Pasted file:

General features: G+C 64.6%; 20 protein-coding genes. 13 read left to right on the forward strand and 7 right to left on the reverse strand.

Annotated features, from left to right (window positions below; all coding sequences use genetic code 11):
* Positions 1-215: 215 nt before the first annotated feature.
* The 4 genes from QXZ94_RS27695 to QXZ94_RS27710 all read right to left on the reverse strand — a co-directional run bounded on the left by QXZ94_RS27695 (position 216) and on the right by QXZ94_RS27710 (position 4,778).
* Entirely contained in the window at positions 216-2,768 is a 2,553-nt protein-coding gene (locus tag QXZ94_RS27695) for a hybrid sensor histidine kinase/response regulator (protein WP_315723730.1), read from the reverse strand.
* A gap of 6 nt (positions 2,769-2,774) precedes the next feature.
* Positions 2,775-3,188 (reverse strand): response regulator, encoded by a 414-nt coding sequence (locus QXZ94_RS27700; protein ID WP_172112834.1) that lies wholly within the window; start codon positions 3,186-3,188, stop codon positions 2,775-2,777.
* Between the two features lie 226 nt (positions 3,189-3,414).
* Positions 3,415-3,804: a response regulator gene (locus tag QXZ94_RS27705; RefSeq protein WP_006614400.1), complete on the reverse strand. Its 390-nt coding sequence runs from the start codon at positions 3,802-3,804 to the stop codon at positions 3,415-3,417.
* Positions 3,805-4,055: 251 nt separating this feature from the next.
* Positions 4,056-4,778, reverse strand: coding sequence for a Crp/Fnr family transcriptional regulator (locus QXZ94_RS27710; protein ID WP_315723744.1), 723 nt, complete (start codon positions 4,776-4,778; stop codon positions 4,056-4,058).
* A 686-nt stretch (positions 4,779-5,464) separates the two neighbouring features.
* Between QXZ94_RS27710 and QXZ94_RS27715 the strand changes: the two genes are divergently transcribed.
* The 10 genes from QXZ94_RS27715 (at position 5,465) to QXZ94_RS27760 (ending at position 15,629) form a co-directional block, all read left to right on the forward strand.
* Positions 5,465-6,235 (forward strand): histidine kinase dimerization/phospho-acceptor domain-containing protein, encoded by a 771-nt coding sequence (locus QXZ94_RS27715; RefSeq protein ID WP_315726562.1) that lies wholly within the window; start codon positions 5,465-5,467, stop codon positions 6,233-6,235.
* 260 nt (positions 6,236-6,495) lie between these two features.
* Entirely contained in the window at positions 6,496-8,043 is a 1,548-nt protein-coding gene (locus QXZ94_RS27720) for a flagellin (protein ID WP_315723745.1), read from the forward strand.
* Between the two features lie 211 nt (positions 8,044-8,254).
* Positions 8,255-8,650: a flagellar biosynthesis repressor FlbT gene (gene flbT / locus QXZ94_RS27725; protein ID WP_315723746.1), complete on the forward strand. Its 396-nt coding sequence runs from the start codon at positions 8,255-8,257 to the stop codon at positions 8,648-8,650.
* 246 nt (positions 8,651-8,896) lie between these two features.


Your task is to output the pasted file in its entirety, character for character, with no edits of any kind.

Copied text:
General features: G+C 64.6%; 20 protein-coding genes. 13 read left to right on the forward strand and 7 right to left on the reverse strand.

Annotated features, from left to right (window positions below; all coding sequences use genetic code 11):
* Positions 1-215: 215 nt before the first annotated feature.
* The 4 genes from QXZ94_RS27695 to QXZ94_RS27710 all read right to left on the reverse strand — a co-directional run bounded on the left by QXZ94_RS27695 (position 216) and on the right by QXZ94_RS27710 (position 4,778).
* Entirely contained in the window at positions 216-2,768 is a 2,553-nt protein-coding gene (locus tag QXZ94_RS27695) for a hybrid sensor histidine kinase/response regulator (protein WP_315723730.1), read from the reverse strand.
* A gap of 6 nt (positions 2,769-2,774) precedes the next feature.
* Positions 2,775-3,188 (reverse strand): response regulator, encoded by a 414-nt coding sequence (locus QXZ94_RS27700; protein ID WP_172112834.1) that lies wholly within the window; start codon positions 3,186-3,188, stop codon positions 2,775-2,777.
* Between the two features lie 226 nt (positions 3,189-3,414).
* Positions 3,415-3,804: a response regulator gene (locus tag QXZ94_RS27705; RefSeq protein WP_006614400.1), complete on the reverse strand. Its 390-nt coding sequence runs from the start codon at positions 3,802-3,804 to the stop codon at positions 3,415-3,417.
* Positions 3,805-4,055: 251 nt separating this feature from the next.
* Positions 4,056-4,778, reverse strand: coding sequence for a Crp/Fnr family transcriptional regulator (locus QXZ94_RS27710; protein ID WP_315723744.1), 723 nt, complete (start codon positions 4,776-4,778; stop codon positions 4,056-4,058).
* A 686-nt stretch (positions 4,779-5,464) separates the two neighbouring features.
* Between QXZ94_RS27710 and QXZ94_RS27715 the strand changes: the two genes are divergently transcribed.
* The 10 genes from QXZ94_RS27715 (at position 5,465) to QXZ94_RS27760 (ending at position 15,629) form a co-directional block, all read left to right on the forward strand.
* Positions 5,465-6,235 (forward strand): histidine kinase dimerization/phospho-acceptor domain-containing protein, encoded by a 771-nt coding sequence (locus QXZ94_RS27715; RefSeq protein ID WP_315726562.1) that lies wholly within the window; start codon positions 5,465-5,467, stop codon positions 6,233-6,235.
* 260 nt (positions 6,236-6,495) lie between these two features.
* Entirely contained in the window at positions 6,496-8,043 is a 1,548-nt protein-coding gene (locus QXZ94_RS27720) for a flagellin (protein ID WP_315723745.1), read from the forward strand.
* Between the two features lie 211 nt (positions 8,044-8,254).
* Positions 8,255-8,650: a flagellar biosynthesis repressor FlbT gene (gene flbT / locus QXZ94_RS27725; protein ID WP_315723746.1), complete on the forward strand. Its 396-nt coding sequence runs from the start codon at positions 8,255-8,257 to the stop codon at positions 8,648-8,650.
* 246 nt (positions 8,651-8,896) lie between these two features.